“I did not start out wanting to do trauma [therapy],” Quagliana said. “It was through a series of events I realized it was my calling.”
While attending Fuller Theological Seminary, she did an internship with the Department of Children’s Services in Los Angeles County.
She recalls the first time she was able to counsel a victim of sexual abuse — a teenage girl. Though she was nervous, she was able to lead the girl in a productive therapy session.
“It felt like a sacred space,” Quagliana said. “I felt I could do this. We were in a space where she was able to share her experiences.”
She has also worked with those who have experience other forms of trauma, like survivors of natural disasters and those suffering major losses.
“It’s heartbreaking work … and I think you are at risk for burning out,” Quagliana said. “The passion has to be there.”
She advises students considering work in trauma therapy to first address any trauma in their lives so they can help others. Though she struggled with anxiety, she is now able to help others who are anxious.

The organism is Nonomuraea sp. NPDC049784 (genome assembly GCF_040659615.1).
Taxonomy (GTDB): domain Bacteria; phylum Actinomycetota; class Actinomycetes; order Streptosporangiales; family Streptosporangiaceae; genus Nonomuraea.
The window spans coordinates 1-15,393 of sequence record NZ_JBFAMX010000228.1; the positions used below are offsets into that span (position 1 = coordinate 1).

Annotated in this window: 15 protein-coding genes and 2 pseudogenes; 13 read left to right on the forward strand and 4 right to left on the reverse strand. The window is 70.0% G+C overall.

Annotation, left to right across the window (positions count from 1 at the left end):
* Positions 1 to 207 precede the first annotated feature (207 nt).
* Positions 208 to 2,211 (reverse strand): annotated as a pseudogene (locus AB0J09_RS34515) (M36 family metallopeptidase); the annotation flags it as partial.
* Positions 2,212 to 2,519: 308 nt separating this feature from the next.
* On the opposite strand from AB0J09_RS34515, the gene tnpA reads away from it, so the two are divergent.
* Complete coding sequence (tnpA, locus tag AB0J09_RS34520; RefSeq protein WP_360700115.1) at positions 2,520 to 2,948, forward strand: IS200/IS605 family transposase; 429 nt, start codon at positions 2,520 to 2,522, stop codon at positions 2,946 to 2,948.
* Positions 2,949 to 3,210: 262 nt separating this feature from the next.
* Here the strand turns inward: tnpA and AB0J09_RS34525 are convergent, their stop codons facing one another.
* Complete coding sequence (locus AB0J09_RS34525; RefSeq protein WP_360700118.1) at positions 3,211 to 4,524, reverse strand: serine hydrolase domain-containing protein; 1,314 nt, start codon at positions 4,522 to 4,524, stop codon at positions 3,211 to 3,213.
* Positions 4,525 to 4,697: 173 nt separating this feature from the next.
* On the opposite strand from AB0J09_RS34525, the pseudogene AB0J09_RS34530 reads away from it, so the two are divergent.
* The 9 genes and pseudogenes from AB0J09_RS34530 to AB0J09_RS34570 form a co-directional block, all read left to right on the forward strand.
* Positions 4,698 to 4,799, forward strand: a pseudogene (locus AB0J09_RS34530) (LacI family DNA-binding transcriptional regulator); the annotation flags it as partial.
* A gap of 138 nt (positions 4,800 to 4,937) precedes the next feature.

Though her work as a professor keeps her from seeing a large number of therapy clients, she realizes her students are going on to help many more clients than she ever could.
“I think my favorite part is that my experiences can help my students … and help others down the line,” Quagliana said.
Quagliana lives in Cleveland with her husband, Dr. David Quagliana, who is also a Lee professor and the director of the university’s counseling center. They have two children: Izzy, 8, and Lucas, 6.
When she has spare time, she loves reading and traveling. Another favorite pastime is cooking; she greatly enjoys concocting new dishes.
“It’s therapeutic for me,” Quagliana said. “It feels like art. I get to exercise my creativity in that way.”
Nowadays, she stays busy working from home and leading classes via Zoom. She is also at home with her two children, and the family is navigating homeschooling for the first time.
She said juggling everything has been hard, but she is happy she still gets to interact with students. At the end of the day, that is what makes her teaching career worth it.
“I love what I do,” she stressed. “It doesn’t feel like work to me.”